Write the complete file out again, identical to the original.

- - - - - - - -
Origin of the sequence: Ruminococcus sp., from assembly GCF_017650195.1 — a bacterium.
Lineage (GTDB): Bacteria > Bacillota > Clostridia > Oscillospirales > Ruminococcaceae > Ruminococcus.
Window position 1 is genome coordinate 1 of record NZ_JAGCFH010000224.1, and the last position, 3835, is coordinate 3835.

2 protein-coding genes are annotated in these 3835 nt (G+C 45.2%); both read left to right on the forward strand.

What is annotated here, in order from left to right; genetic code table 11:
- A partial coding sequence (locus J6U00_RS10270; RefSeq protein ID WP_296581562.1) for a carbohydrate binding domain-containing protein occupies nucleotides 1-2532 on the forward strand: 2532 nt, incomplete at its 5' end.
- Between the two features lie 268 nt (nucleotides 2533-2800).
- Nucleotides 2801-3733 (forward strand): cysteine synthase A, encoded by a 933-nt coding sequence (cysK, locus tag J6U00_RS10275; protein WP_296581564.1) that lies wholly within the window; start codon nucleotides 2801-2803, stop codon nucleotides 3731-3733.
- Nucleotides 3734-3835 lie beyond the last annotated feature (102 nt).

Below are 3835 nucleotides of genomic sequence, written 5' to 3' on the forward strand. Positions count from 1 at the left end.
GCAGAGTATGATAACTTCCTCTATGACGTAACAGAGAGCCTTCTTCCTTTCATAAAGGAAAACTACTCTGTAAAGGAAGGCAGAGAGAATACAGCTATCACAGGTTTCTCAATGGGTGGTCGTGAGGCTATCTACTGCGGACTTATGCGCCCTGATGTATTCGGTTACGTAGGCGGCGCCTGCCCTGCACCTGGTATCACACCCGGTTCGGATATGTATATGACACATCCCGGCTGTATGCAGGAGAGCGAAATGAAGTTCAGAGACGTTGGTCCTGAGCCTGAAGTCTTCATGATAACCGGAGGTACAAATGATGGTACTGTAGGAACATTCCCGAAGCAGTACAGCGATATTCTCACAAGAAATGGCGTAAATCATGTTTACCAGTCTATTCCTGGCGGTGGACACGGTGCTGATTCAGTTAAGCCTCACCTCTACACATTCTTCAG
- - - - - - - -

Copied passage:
Origin of the sequence: Ruminococcus sp., from assembly GCF_017650195.1 — a bacterium.
Lineage (GTDB): Bacteria > Bacillota > Clostridia > Oscillospirales > Ruminococcaceae > Ruminococcus.
Window position 1 is genome coordinate 1 of record NZ_JAGCFH010000224.1, and the last position, 3835, is coordinate 3835.

2 protein-coding genes are annotated in these 3835 nt (G+C 45.2%); both read left to right on the forward strand.

What is annotated here, in order from left to right; genetic code table 11:
- A partial coding sequence (locus J6U00_RS10270; RefSeq protein ID WP_296581562.1) for a carbohydrate binding domain-containing protein occupies nucleotides 1-2532 on the forward strand: 2532 nt, incomplete at its 5' end.
- Between the two features lie 268 nt (nucleotides 2533-2800).
- Nucleotides 2801-3733 (forward strand): cysteine synthase A, encoded by a 933-nt coding sequence (cysK, locus tag J6U00_RS10275; protein WP_296581564.1) that lies wholly within the window; start codon nucleotides 2801-2803, stop codon nucleotides 3731-3733.
- Nucleotides 3734-3835 lie beyond the last annotated feature (102 nt).

Below are 3835 nucleotides of genomic sequence, written 5' to 3' on the forward strand. Positions count from 1 at the left end.
GCAGAGTATGATAACTTCCTCTATGACGTAACAGAGAGCCTTCTTCCTTTCATAAAGGAAAACTACTCTGTAAAGGAAGGCAGAGAGAATACAGCTATCACAGGTTTCTCAATGGGTGGTCGTGAGGCTATCTACTGCGGACTTATGCGCCCTGATGTATTCGGTTACGTAGGCGGCGCCTGCCCTGCACCTGGTATCACACCCGGTTCGGATATGTATATGACACATCCCGGCTGTATGCAGGAGAGCGAAATGAAGTTCAGAGACGTTGGTCCTGAGCCTGAAGTCTTCATGATAACCGGAGGTACAAATGATGGTACTGTAGGAACATTCCCGAAGCAGTACAGCGATATTCTCACAAGAAATGGCGTAAATCATGTTTACCAGTCTATTCCTGGCGGTGGACACGGTGCTGATTCAGTTAAGCCTCACCTCTACACATTCTTCAG